Martin Söderström took top spot in this year’s Dual Speed & Style event taking place Saturday (Aug. 10) in the Boneyard, beating out Cam Zink in the head-to-head final of the mash-up between slopestyle and slalom racing.
Brendan Fairclough won one for the racers in 2012, but slopestyle specialists stole the show this year, as Kyle Strait placed third to make it a sweep of the podium for freestylers.
Competitors raced two rounds, taking turns on adjacent tracks, with two booters to complete tricks off for each round. Judges awarded a 0.68-second time bonus to the more impressive trick on each jump.
Söderström was beat by Zink to the finish line during Round 1 of the final, but managed to take a 1.05-second lead on time bonus, thanks in part to a cork 440 off the first jump. Zink went bigger on tricks on the second run and took the bonus on both, including a front flip off the Red Bull cabin jump, but Söderström was able to pedal away to the victory.
Söderström, who knocked off Strait, Yannick Granieri and Mikey Haderer in the earlier rounds, said riders had to come up with their strategy on the fly.
“The game plan was always changing; you needed to see who you are going against,” said the Swede. “If it was a slope rider I knew it would require bigger tricks, and if it was a racer I knew it would require a smaller trick and more speed.”
Strait defeated Tom van Steenbergen in the small final to grab the last podium spot.
Decker, Berkenpas win Fat Tire Crit
Crankworx Whistler once again kicked off with a sprint, or rather sprints, during the Fat Tire Crit held at Whistler Olympic Plaza on Friday (Aug. 9).
With the criterium format normally reserved for road bikes put back into the heart of the Village, several riders from the Sea to Sky and beyond completed loops of an 800-metre course made up of paved and gravel sections on mountain bikes, hoping to avoid being pulled off the back of the pack to be eliminated.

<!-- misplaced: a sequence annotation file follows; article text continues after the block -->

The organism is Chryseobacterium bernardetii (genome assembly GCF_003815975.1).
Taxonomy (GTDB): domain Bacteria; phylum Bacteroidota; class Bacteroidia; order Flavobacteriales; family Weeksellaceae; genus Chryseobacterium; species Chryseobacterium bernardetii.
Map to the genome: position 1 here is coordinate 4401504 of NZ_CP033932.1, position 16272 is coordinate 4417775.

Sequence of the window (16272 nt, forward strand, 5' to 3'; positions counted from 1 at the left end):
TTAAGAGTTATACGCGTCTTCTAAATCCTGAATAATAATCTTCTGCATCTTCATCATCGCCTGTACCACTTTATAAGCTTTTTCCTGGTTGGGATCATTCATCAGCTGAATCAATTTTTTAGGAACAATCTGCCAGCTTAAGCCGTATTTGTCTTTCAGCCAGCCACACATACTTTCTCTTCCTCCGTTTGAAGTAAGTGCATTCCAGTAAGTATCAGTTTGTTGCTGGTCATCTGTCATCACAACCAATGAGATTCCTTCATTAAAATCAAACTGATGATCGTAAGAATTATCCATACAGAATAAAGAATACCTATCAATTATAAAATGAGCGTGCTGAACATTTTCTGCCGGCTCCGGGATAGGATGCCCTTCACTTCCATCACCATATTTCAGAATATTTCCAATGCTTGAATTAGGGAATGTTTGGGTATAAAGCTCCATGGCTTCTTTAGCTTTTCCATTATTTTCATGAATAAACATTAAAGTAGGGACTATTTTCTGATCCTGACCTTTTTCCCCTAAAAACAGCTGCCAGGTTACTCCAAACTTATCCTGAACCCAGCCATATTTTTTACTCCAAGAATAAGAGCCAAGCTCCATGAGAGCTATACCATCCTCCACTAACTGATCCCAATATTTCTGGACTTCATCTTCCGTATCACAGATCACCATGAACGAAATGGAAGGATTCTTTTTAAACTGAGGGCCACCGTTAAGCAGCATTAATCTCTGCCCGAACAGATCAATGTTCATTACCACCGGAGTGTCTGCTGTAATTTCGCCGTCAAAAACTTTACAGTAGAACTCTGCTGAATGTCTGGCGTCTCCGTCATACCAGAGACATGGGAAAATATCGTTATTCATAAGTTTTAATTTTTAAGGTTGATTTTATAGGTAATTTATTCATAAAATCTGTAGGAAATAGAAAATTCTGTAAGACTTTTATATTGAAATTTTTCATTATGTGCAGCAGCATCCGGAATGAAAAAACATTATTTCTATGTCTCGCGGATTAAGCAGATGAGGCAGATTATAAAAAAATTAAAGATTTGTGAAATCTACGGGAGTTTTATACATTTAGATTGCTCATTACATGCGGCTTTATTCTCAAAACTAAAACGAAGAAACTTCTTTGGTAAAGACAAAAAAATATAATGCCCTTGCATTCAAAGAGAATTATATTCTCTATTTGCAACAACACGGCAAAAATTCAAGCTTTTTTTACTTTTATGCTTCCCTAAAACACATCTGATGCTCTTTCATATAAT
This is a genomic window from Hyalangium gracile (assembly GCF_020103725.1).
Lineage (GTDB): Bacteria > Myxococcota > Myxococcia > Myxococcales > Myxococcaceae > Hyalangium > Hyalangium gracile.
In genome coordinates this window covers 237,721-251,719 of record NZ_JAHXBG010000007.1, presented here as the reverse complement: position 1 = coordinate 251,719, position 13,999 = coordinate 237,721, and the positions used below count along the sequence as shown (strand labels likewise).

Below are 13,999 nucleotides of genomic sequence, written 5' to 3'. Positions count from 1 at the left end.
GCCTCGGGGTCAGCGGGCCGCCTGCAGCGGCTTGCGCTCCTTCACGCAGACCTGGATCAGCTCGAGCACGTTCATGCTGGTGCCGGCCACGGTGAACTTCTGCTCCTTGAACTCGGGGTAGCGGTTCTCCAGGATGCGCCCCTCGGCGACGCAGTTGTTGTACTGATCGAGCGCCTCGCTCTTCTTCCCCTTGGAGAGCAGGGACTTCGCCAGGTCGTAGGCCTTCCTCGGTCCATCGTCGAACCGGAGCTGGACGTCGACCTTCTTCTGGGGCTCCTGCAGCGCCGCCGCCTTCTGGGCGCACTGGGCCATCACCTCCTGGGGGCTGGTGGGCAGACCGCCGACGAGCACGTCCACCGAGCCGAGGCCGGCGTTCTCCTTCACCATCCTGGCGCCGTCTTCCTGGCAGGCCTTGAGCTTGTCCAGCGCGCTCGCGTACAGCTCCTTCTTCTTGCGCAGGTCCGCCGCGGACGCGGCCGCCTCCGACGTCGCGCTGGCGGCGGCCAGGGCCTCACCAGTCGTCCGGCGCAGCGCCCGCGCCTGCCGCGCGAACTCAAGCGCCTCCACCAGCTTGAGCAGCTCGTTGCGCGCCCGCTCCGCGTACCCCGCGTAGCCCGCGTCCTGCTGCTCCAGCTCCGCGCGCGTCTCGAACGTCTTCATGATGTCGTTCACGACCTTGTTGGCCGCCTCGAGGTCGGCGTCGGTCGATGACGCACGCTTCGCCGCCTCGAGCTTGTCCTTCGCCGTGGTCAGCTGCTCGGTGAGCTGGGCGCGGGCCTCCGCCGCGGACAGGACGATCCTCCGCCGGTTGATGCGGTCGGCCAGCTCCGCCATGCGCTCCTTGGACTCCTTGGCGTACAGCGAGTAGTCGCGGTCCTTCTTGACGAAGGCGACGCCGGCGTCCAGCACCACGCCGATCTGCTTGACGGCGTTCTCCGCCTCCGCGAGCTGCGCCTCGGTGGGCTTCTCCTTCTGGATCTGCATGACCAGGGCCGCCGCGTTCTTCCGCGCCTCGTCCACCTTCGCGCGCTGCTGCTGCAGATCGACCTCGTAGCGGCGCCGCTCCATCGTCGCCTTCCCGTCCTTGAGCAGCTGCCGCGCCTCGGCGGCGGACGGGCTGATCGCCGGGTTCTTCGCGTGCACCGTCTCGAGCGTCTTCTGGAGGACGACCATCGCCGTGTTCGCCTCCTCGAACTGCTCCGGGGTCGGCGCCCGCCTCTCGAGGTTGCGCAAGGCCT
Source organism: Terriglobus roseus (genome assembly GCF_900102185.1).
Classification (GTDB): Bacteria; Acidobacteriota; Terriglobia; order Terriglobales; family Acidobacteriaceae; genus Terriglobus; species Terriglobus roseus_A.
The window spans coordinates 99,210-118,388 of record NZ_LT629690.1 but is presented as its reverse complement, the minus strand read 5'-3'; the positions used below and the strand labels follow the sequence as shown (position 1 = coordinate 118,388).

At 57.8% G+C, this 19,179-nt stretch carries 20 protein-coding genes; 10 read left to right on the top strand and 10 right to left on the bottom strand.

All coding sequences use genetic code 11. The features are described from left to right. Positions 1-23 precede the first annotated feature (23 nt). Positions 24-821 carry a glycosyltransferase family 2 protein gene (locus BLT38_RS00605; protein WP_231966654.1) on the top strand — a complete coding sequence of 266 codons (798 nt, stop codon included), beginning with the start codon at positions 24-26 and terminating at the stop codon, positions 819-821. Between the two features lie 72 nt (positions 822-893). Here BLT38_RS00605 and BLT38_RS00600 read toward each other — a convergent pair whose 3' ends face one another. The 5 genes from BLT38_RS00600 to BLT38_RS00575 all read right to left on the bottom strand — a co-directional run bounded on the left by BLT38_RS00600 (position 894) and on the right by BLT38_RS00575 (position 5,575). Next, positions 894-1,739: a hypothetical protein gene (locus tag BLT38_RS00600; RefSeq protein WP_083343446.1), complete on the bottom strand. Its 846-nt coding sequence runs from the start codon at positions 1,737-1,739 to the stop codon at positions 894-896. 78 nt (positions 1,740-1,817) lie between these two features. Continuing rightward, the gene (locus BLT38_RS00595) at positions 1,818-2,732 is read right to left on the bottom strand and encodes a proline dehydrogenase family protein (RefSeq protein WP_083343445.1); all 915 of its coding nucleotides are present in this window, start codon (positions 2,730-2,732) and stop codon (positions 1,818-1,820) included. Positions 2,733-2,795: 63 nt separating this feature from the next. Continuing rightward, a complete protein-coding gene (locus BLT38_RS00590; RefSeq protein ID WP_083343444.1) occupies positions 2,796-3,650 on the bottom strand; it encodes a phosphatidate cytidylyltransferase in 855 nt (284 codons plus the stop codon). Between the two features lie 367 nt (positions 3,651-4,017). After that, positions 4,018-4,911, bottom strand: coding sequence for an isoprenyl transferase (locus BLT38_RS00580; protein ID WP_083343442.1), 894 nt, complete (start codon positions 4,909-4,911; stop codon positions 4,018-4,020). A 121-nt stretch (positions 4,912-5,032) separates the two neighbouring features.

A big crowd lining the course witnessed Carl Decker and Jean Ann Berkenpas take home the men’s and women’s titles.
“It was so tight between riders,” said Decker, who won the event for the second year in a row, in a release. “It was about maintaining focus and not making errors. Letting your tires drift on pavement is pretty scary.”
The Oregon native held off Washington’s Spencer Paxson to take the men’s title, while Squamish’s Greg Day hit the podium in third place.
Two-time RBC GranFondo Whistler women’s winner Leah Guloien looked poised to win the women’s race, but was out-sprinted to the finish on Friday by national cross-country eliminator champ Jean Ann Berkenpas.
“I tried to get away early on, but there were enough strong girls to chase me,” said Berkenpas. “When Leah made a breakaway I worked to stay with her and managed to sprint away from her at the very end.”
Former Team Whistler rider and Squamish resident Brandi Heisterman took third place.
Still lots of Crankworx left
Wednesday’s (Aug. 14) Fox Air DH and Canadian Open XC both wrapped up after press time, but there is still a jam-packed schedule to finish off Crankworx Whistler.
Spectators can check out the Teva Best Trick Showdown from Skiers Plaza on Thursday afternoon (Aug. 15), followed by the Ultimate Pump Track Challenge in Olympic Plaza in the evening. The Official Whip-Off World Championships return Friday (Aug. 16) on Crabapple Hits, while the Boneyard welcomes the Giant Dual Slalom later in the day.
It all wraps up on the weekend with two Crankworx staples, as Red Bull Joyride goes off Saturday night (Aug. 17) at the base of Whistler. Twenty of the world’s top slopestyle riders will be vying for $50,000 in prize money in this FMB World Tour diamond-level event, with Belgium’s Tomas Genon looking to defend his title from 2012. As always, Whistler’s own Brandon Semenuk will be among the favourites, looking to build off his victory at Crankworx Les 2 Alpes and a silver-medal finish at X Games Munich.
Finally, the Canadian Open DH puts a cap on the festival on Sunday (Aug. 18). This year’s race is also a Canada Cup event, with a $30,000 prize purse up for grabs.